Castleton alumna Karsen Woods was honored by Planned Parenthood on Oct. 24 as one of two Choice Champions for her efforts in founding the Generation Action team at Castleton.
The award was announced at the Planned Parenthood Vt. Action Fund “Sex, Politics, and Cocktails” event.
“I am kind of speechless,” Woods said in a recent phone interview. “I was really excited, obviously, when they told me.”
Choice Champion awards honor the work of individuals who have helped protect and expand access to sexual and reproductive health care in Vermont.
“The process for choosing recipients for these awards is rigorous,” said Creston Lea, chair of the independent expenditure board for the organization. “These awardees really are our shining stars.”
The idea for bringing Generation Action to Castleton’s campus, however, came from a class that Woods took with Castleton professor Sanjukta Ghosh, Woods’ advisor.
“The course title was ‘Social Activism in the Media,’ and it was during the fall semester of last year, so a lot of politically charged messages were in the media,” Woods said. “We were in the midst of an election. Sanjukta, who knows me very well, knew that this would be something that I would want to do.”
That was where it began. According to Woods, the task was to organize an event under various nationally recognized organizations. For her, this was in the form of a club.
“I think I was the only student that actually went forward with student government, and the student body, and implemented this as a sustainable club,” Woods said.
Ghosh said Woods transformed herself over the course of her college career.
“The first time I met her, she had a lot of spirit, a lot of energy,” Ghosh said. “Her work was not that great, but I just loved her personality.”
In that first semester, Ghosh said she received complaints from other professors that Woods spent her time in class using her cell phone instead of focusing on class work.
“I talked to her, and that began the change in her,” Ghosh said, “I told her, ‘Never do I ever want to get a complaint like this about you,’ and she kept her promise. That was the start of the blossoming of Karsen.”
Ghosh said Woods did not use notes or any usual filler ‘ums’ and ‘ahs’ that find their way into public speeches.
“She was a fabulous speaker,” Ghosh said.
According to current club president Sarah Liell, Generation Action is involved in social issues such as reproductive rights, transsexual rights, and equal rights for women.
To do this, they use events such as movie screenings, and bake sales. For example, their recent “Cake Pop Boobs Bake Sale,”in which the proceeds went to Planned Parenthood.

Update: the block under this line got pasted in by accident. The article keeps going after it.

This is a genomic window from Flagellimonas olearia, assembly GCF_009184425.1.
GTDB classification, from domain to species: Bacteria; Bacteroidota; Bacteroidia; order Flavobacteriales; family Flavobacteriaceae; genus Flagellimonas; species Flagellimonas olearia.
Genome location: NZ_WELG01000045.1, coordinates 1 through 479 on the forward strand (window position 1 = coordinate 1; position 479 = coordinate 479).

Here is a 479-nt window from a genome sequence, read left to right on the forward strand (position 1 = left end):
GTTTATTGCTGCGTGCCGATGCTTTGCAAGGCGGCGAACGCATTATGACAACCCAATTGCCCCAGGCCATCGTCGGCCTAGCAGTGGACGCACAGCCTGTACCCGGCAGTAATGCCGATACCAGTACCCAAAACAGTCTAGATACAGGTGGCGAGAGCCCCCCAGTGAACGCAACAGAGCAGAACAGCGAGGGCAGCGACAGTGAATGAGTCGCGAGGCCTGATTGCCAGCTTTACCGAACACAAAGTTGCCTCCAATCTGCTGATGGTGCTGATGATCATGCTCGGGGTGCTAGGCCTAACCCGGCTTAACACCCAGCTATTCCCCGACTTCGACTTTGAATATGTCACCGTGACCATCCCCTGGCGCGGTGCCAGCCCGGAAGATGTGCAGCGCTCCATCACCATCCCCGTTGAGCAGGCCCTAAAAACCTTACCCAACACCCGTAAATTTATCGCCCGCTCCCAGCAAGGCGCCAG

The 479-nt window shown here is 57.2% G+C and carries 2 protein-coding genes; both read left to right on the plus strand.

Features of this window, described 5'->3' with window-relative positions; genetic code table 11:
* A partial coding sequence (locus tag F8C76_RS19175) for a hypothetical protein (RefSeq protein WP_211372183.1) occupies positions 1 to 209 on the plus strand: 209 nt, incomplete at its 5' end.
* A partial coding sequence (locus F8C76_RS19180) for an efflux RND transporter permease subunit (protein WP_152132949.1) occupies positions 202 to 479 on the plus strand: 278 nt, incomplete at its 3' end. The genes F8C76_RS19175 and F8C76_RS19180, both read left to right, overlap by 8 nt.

“I joined midway through last semester,” Liell said, “It was a small group…but it’s always been a small group of passionate individuals who are looking to make a positive difference in their communities, especially regarding women’s health.”
Liell said Woods has become a role model for her.
“She’s a very strong leader, and she provided wonderful leadership,” Liell said, “She sparks interest in everyone. She really sparks passion, and fire, and she’s really incredible, just the way she speaks.”
In January of this year, Woods and other members of Generation Action went to the Vt. State House for the anniversary of Roe v. Wade- the Supreme Court decision that justified a woman’s right to seek an abortion. The trip was rewarding, but also disappointing. According to Woods, Planned Parenthood introduces every year a ‘Roe v. Wade’ resolution, asking if they will support women’s constitutional right to access abortions. This time, 31 representatives that voted no.
“What they do is a roll call vote, so we can have on record which Vt. representatives from what towns and what counties support Planned Parenthood,” she said, “I was expecting a lot of yesses, and a lot of positive engagement, and I was really shocked by the nasty, cruel, and very small-minded things that some of our representatives had to say.”
According to Woods, it is important for students to be aware of Planned Parenthood, which is located 25 minutes away from campus, referencing an article from the Castleton Spartan in April of 2017, which revealed that the local hospital, Rutland Regional Medical Center, does not accept the university’s insurance plan.
“Castleton needs to be telling its students that they can receive care at the Planned Parenthood that is also located in Rutland,” Woods said, “They can receive essential health care there.”
To Woods, Planned Parenthood is a health care center, one that won’t turn anyone away.
“It’s a safe and comfortable place,” Woods said, “When I was young, I suffered from severe depression and anxiety. I was borderline really suicidal.”
She went to her pediatrician, and told them during her physical of those thoughts.
“I instantly regretted it,” she said, “I was met with judgement.”
When she went to Planned Parenthood a couple of years later to get tested, she was scared. She didn’t want to answer any questions truthfully. But there, her experience was different.
“I was met with such compassion and open arms. Nobody ever assumed who my partner was or wasn’t,” Woods said, “They asked me questions with a smile. They helped me engage in healthy conversation.”
Ghosh said she is proud of Woods for being honored as a Choice Champion.
“I am bursting with pride,” she said, “I feel I’m her mother, I’m her father, I’m her older sister, not just her professor. I’m just bursting with that maternal pride, because she’s my child, my sister, my daughter that I don’t have. I’m just bursting with pride.”